To them that on their death-beds rest;
Gentle lady! she smiles sweetest
Just ere she clasp us to her breast.
And I,--now MY Earth's countenance grew bright,
Did she but smile me towards that nuptial-night?
But whileas on such dubious bed I lay,
One unforgotten day,
As a sick child waking sees
Wide-eyed daisies
Gazing on it from its hand,
Slipped there for its dear amazes;
So between thy father's knees
I saw THEE stand,
And through my hazes
Of pain and fear thine eyes' young wonder shone.
Then, as flies scatter from a carrion,
Or rooks in spreading gyres like broken smoke
Wheel, when some sound their quietude has broke,
Fled, at thy countenance, all that doubting spawn:
The heart which I had questioned spoke,
A cry impetuous from its depths was drawn, -
'I take the omen of this face of dawn!'
And with the omen to my heart cam'st thou.
Even with a spray of tears
That one light draft was fixed there for the years.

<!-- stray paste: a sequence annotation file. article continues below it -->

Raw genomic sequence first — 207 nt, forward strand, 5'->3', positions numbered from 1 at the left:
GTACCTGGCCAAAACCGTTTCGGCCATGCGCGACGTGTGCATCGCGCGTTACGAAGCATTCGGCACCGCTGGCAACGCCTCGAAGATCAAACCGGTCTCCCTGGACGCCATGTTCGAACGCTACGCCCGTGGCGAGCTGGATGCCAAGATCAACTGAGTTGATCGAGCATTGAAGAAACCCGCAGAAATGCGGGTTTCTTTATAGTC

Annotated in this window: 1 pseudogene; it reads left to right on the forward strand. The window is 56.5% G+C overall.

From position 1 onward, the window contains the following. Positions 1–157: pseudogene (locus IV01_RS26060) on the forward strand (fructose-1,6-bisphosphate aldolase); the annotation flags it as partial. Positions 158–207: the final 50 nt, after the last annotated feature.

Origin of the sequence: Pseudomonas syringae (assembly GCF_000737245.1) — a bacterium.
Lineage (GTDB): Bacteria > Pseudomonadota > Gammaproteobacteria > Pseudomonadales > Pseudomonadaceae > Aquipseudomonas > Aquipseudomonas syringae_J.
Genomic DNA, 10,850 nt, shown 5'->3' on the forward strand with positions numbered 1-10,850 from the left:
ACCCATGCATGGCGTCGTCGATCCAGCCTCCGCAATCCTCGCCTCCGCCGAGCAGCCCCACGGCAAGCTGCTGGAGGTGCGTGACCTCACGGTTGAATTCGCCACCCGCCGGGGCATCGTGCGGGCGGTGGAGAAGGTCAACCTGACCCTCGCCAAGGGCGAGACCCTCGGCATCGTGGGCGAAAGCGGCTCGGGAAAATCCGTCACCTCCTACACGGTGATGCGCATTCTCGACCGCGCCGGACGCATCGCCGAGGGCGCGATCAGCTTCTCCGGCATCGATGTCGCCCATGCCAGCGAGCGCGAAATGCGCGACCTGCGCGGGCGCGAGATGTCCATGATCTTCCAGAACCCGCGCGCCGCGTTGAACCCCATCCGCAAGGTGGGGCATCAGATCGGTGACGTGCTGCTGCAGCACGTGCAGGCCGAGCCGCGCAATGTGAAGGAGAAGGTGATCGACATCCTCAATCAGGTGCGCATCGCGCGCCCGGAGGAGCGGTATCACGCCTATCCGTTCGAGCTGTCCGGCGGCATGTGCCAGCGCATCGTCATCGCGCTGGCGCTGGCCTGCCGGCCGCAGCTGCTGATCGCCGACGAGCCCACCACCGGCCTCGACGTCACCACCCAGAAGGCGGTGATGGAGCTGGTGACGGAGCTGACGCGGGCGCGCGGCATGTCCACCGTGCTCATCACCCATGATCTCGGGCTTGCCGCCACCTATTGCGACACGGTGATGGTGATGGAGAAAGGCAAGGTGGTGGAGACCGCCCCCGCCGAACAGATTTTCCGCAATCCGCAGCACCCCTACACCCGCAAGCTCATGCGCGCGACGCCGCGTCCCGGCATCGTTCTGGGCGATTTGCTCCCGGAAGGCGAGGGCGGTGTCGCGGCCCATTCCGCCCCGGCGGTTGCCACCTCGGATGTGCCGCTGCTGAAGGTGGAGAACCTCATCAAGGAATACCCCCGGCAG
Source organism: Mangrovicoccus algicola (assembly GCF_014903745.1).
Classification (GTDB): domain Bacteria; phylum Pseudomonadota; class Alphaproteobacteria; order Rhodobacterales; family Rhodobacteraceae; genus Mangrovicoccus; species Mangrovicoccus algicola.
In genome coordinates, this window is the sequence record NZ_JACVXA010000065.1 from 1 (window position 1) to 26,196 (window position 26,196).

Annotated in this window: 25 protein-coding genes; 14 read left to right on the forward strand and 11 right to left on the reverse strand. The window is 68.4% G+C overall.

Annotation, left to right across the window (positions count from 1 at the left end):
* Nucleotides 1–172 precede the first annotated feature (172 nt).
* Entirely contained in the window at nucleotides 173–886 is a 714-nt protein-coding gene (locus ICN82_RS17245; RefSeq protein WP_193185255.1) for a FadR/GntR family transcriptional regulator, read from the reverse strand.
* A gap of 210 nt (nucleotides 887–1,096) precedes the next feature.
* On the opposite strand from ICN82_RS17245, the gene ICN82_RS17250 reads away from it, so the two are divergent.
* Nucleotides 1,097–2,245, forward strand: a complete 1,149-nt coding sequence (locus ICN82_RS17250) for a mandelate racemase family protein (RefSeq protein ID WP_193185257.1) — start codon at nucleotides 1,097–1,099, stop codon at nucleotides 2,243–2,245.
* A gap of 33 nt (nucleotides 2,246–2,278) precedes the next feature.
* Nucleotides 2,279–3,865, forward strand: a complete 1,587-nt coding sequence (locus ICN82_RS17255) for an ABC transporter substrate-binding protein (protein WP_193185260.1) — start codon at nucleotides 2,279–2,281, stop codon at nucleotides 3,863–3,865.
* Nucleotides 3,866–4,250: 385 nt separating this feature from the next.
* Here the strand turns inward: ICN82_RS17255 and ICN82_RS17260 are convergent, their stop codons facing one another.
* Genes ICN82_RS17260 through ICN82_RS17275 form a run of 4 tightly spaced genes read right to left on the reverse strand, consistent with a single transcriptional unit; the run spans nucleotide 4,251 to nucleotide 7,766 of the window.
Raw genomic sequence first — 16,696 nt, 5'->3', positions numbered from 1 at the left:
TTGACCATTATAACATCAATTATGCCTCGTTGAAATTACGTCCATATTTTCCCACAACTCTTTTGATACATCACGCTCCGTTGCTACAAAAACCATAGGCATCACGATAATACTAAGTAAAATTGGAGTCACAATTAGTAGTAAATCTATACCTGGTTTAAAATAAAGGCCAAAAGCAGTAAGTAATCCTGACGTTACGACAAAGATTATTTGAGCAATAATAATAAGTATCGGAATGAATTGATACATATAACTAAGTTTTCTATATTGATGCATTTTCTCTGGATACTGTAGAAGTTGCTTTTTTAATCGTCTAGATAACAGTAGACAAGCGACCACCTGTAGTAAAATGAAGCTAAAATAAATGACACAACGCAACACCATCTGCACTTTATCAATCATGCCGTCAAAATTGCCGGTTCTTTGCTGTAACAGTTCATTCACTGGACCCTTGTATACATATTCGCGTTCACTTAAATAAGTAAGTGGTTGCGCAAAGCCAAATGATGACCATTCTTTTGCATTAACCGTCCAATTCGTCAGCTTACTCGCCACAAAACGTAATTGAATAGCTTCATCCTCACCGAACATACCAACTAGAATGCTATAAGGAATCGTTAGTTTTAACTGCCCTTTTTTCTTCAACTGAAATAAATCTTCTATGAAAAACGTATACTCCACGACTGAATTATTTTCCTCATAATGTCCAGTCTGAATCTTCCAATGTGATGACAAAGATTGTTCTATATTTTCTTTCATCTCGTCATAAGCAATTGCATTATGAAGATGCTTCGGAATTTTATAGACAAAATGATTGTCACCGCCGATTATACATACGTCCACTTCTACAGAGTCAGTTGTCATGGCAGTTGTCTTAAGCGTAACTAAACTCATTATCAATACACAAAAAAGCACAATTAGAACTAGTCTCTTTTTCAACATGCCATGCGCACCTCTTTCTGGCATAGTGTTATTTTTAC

And now? -
The hours I tread ooze memories of thee, Sweet!
Beneath my casual feet.
With rainfall as the lea,
The day is drenched with thee;
In little exquisite surprises
Bubbling deliciousness of thee arises
From sudden places,
Under the common traces
Of my most lethargied and customed paces.

As an Arab journeyeth
Through a sand of Ayaman,
Lean Thirst, lolling its cracked tongue,
Lagging by his side along;
And a rusty-winged Death
Grating its low flight before,
Casting ribbed shadows o'er
The blank desert, blank and tan:
He lifts by hap toward where the morning's roots are
His weary stare, -
Sees, although they plashless mutes are,
Set in a silver air
Fountains of gelid shoots are,
Making the daylight fairest fair;
Sees the palm and tamarind
Tangle the tresses of a phantom wind; -
A sight like innocence when one has sinned!
A green and maiden freshness smiling there,
While with unblinking glare
The tawny-hided desert crouches watching her.

'Tis a vision: